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Wednesday 22 November 2017
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ECOWAS and the revival of the trans-Sahara trade

 

West Africa and the North African incursion

By John Eche

For those who are knowledgeable about the historical fortunes of Africa, there was once a booming trans-Sahara trade that predated the coming of the Europeans.

Now, in a most interesting development that took place on the sidelines of the 51st ECOWAS summit in Monrovia, the North African nation of Morocco, this week was granted provisional admission into the Economic Community of West African States, ECOWAS to join in and participate in the activities of the grouping.

Auspiciously, the admission is coming only Days after Africa marked the 53rd edition of the formation of the Organisation of African Unity, OAU..

At the same event, Tunisia’s bid to become an observer in ECOWAS was similarly considered. Clearly, the trans-Sahara trade has revived.

One critical factor for the increasing attractiveness of West Africa is its large population, which at the most elementary level, translates to markets.

Records made available to The Difference indicate that the population of West Africa grew from 100m in 1970 to 340m in 2016.

However, while one nation, Nigeria, accounts for over half of this population and about 80 percent of the sub-region’s composite GDP, in North Africa, it is a more diversified terrain.

Of the nations of North Africa, Egypt leads the pack with a GDP of $257.29 billion and a population of 85.29 million; Algeria posts a GDP of $207.96 billion and a population of 38.09 million; Morocco has a GDP of  $115 billion and a population of 32.65 million; Tunisia has a GDP of $45.66 billion and a population of 10.84 million; and Libya a GDP of $62.36 billion and a population of 6 million.

And then there are issues relating to the implications of this move on the Agenda 2063 Integration project of the African Union which has already begun with the Common All-Africa Passport project and the expanded Pan-African Customs Area arrangements.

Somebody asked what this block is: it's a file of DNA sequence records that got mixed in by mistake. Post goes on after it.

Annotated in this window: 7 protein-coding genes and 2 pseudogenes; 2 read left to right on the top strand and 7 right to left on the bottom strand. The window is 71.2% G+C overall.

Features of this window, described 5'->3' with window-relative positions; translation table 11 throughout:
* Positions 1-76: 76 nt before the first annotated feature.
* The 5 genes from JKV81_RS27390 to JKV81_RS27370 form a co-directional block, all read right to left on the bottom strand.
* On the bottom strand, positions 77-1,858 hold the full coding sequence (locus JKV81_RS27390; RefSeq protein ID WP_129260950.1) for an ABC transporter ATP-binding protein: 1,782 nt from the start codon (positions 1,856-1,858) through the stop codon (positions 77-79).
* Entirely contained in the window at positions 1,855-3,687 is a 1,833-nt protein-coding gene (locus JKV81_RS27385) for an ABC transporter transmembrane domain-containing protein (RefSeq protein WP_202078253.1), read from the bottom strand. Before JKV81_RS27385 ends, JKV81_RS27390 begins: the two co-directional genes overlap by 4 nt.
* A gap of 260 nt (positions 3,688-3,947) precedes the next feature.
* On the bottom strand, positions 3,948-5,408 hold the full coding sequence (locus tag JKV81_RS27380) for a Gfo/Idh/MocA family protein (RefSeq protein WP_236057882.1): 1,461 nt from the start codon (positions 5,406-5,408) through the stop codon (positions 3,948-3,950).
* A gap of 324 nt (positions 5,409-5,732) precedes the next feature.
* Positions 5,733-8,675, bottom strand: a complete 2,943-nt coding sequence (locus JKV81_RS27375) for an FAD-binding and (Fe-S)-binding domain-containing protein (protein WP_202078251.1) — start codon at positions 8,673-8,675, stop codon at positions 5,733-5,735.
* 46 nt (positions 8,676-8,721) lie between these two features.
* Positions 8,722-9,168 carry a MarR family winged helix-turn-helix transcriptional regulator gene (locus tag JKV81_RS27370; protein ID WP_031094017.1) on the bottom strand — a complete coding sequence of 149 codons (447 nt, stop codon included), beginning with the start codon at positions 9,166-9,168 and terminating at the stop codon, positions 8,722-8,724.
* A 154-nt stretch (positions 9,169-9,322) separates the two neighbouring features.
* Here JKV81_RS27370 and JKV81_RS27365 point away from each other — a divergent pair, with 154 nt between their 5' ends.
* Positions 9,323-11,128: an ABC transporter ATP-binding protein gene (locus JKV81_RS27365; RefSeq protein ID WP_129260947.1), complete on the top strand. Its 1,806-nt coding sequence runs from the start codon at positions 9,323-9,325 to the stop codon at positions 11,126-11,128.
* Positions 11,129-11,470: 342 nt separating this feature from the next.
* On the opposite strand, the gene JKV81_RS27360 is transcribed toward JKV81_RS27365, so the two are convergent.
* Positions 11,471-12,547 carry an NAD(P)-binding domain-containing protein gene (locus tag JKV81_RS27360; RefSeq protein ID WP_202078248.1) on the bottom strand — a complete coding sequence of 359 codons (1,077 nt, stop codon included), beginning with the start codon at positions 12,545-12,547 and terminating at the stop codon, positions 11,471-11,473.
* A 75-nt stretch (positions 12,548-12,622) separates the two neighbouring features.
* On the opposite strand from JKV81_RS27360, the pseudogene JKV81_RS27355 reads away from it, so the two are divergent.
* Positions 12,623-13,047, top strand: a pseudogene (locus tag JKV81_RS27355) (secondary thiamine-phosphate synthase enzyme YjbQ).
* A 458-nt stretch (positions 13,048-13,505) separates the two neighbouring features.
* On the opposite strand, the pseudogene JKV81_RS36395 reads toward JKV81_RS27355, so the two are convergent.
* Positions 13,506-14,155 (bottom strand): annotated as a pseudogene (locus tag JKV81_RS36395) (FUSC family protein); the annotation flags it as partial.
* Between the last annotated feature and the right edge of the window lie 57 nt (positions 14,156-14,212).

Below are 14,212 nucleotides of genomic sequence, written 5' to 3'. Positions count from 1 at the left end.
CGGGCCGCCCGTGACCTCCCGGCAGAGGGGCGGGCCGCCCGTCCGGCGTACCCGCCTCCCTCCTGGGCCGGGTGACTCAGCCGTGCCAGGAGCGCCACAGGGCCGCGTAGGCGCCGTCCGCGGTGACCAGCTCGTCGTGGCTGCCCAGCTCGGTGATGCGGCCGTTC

Across the continent, the debate is already raging as to the implications of Morocco being granted provisional membership of ECOWAS. Of course there will be many factors for this bid but the one that interests us at the moment is the economics of it all. On current count, the  ECOWAS economy grosses US$630 billion, making it the world’s 21st GDP. By integrating Morocco, the bloc would become the 16th largest world economy with an additional $115 billion and a GDP approaching US$745 billion. Morocco has also benefited from its strategic geographic and economic position as per its proximity to Europe and is presently in competition to take a huge chunk of the lucrative Nigerian fertilizer market.

The request from the Northern African country to join the West African regional body was approved in principle by ECOWAS, but West African leaders also reportedly noted that they were further studying the implications of its membership before its membership can be formally endorsed.

One caveat which is being raised is a clause in the ECOWAS protocols that insists that all member states be democracies. Morocco is a constitutional monarchy.

And then there is another concern. Indeed, the formal entry session was to have seen King Mohammed VI of Morocco taking part in the 51st ECOWAS summit but then he at the last minute, canceled his trip to Liberia due to the controversy surrounding the presence of Israeli Prime Minister Benjamin Netanyahu in the event. So, are we also going now to see a re-enactment of the Arab-Israeli conflict more forcefully once again on African soil? We wait.

 

Sierra Leone President, Ernest Bai Koroma

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